Ever heard of the Gourds? Maybe not — but even so, you have probably heard their music. Somewhere in the hard drive of your own computer probably lies the country/bluegrass cover of Snoop Dogg’s “Gin and Juice,” and you have probably never had reason to doubt its label as a Phish cover. Well, it’s not. It’s a Gourds cover. And it happens to pale in comparison to most of the Gourds’ wide repertoire of cross-genre songs with a southwestern flavor.

In the back room of Ray’s Pizzeria on Avenue of the Americas and 3rd Street, five people speak to each other from different tables, occupying the whole room. Kevin Russell, the Gourds’ lead singer, eats pizza while talking to old friends who walk in and out of the room. He sings along to the oldies station we can barely hear and raises an eyebrow when someone mentions that his girlfriend listens to his band ever since she found out they were into rap. Jay-Z and Missy Elliott, we are informed by drummer Keith Langford, figure prominently on the group’s road mix.

Meanwhile, no one seems to notice or care that I am sitting in on their dinner, nor do they wonder why I don’t seem to know anyone in the room. Supposedly, I am to interview Russell before his show, yet as dinner winds down and he is still chatting with old friends, the prospect of this seems to be getting slimmer. After dinner I follow Russell to the front of the Village Underground, where more conversations ensue — interrupted only by a teenaged girl asking Russell if he had tickets to tonight’s sold-out show.

Interestingly enough, the Gourds themselves do not seem to realize they are a nationally known band. A high school friend teases Russell like a proud older sister, “Look at this: you are sold OUT!” Nodding to me, she adds, “And what is this, you have paparazzi following you now?” Russell smiles wryly and responds, “I know, it’s all happening so fast,” before laughing healthily. Finally, Russell enters a room and turns around to tell me he will “find me later.” End of interview. Later in the week I contacted him again, and we spoke of the Gourds, their music, and their steadily growing success:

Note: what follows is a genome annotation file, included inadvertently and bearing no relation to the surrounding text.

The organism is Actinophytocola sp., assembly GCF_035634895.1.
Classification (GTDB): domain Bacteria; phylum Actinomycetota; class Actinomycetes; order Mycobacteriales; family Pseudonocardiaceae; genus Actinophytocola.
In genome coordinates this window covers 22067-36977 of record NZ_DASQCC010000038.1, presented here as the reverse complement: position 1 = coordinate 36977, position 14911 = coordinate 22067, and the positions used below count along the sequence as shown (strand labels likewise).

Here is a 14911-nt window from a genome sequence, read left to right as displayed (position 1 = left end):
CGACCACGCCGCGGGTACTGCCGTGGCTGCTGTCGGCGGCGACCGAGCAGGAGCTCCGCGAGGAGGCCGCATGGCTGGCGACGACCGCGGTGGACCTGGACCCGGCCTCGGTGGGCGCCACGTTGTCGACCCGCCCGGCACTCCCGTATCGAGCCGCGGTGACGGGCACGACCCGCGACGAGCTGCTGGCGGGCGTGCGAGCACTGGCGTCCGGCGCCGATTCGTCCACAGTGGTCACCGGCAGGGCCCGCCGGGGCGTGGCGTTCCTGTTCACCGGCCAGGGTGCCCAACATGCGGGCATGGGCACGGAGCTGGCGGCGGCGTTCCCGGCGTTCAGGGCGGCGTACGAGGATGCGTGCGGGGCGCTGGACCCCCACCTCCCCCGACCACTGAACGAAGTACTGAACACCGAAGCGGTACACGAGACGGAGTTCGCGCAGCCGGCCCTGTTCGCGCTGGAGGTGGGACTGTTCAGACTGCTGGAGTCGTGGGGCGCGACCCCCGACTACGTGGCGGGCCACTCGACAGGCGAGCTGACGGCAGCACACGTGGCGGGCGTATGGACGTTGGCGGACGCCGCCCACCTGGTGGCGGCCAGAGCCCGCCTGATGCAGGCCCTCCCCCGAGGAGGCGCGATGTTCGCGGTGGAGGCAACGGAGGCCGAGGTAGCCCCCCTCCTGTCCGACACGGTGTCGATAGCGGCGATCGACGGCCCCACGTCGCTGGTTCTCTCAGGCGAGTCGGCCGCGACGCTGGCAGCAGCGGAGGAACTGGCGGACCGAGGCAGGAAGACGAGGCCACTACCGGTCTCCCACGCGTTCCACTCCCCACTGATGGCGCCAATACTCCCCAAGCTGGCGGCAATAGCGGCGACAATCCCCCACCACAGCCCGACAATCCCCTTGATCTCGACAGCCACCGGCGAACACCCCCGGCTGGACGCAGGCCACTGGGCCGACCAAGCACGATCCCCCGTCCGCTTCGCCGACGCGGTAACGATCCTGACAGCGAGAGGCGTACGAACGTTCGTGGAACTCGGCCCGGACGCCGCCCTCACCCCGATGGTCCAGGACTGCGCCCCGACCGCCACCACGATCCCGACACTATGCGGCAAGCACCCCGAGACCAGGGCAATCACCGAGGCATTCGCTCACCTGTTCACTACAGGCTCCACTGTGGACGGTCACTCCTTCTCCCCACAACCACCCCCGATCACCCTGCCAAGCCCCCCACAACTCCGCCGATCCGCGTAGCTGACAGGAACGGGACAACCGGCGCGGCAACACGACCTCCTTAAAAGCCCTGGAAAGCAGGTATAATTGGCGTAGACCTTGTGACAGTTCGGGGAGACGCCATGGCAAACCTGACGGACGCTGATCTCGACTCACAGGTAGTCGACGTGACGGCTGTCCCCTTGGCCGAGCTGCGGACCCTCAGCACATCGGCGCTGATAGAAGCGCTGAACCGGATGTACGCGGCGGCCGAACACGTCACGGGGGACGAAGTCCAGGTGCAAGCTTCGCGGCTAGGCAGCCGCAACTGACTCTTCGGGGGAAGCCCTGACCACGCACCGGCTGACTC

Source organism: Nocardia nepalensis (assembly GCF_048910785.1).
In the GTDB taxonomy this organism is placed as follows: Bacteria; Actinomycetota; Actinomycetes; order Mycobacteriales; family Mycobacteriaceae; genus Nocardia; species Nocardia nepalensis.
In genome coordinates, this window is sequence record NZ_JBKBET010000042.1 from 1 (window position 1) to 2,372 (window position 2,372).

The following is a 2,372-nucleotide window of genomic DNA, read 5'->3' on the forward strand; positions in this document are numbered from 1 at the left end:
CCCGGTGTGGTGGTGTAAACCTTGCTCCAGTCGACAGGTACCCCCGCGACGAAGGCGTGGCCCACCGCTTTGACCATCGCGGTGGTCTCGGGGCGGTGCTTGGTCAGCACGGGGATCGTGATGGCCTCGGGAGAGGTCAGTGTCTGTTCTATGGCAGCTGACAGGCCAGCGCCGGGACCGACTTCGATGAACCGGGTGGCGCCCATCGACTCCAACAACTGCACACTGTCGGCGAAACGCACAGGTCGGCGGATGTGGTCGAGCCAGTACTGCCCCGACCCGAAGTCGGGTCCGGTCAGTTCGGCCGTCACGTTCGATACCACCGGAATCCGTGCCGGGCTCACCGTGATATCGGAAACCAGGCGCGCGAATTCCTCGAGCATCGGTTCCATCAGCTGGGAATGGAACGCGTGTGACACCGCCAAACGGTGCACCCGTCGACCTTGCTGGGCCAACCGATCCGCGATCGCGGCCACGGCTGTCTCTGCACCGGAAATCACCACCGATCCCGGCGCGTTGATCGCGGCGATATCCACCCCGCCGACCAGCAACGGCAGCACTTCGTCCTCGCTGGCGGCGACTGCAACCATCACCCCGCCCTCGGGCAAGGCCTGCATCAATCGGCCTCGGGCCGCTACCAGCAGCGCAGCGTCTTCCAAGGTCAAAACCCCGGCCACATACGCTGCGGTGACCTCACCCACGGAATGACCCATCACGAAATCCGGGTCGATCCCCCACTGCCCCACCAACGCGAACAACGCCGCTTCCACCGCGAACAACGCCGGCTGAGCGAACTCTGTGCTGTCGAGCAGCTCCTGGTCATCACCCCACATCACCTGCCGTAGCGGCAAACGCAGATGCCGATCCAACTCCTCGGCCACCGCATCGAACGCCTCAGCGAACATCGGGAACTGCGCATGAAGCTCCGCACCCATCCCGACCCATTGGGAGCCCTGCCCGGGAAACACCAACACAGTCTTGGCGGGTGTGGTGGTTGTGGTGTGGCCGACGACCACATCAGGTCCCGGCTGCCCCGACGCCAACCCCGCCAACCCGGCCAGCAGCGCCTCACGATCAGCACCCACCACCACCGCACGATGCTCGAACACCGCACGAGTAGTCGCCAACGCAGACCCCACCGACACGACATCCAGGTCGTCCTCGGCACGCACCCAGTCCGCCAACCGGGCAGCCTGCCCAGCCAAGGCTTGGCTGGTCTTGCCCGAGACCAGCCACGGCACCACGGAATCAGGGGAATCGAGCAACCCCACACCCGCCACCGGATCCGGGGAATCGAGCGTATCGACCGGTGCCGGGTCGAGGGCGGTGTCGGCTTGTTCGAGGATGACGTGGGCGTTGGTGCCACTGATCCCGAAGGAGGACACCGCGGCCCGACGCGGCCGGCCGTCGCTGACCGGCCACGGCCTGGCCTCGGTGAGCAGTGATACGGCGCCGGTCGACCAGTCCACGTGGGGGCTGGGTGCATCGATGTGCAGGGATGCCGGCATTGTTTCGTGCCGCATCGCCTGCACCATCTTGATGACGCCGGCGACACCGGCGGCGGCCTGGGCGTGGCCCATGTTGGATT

scene: You guys sold out at the Village Underground. How does it feel to be in the Northeast again?

Kevin Russell: It was a pretty good experience. The intensity of the place is not too interesting to me. But we had a lot of old friends show up. That is always a treat, to see old friends. Not a real good place to park a large van either. The show was incredible, though. All in all we love the Northeast.

scene: Is the intensity something you can feel at a show?

Russell: Well, yes. But that does not seem to have anything to do with a given city. It has more to do with having real Gourd-heads in the crowd. And then the size of the room to crowd has an effect as well. Also, it helps if there are not too many chairs and tables.

scene: Seems like there are more and more Gourd-heads these days. Do you find that your own music is evolving?

Russell: Of course, there is no way for it not to evolve. I suppose any group can become uninspired and numb over time. But for the time being we are inspired and grateful for our success. I think the next couple of records hold great promise.

scene: I was listening to one of your first albums, Dems Good Beeble, and in comparison to your newer work it seems to have a much darker underbelly, or perhaps a grittier underbelly.

Russell: That may be. The production quality is most surely darker and sloppier. The whole record was made for very little money. We were out at a ranch, Laurels Ranch, in Comfort, Texas, for a couple of weeks. The gear we used was portable A_DATs, which is cheap digital crap. It really does have a different feel to it. Another thing about the record is that it was a document of our first couple of years. The other records have newer songs.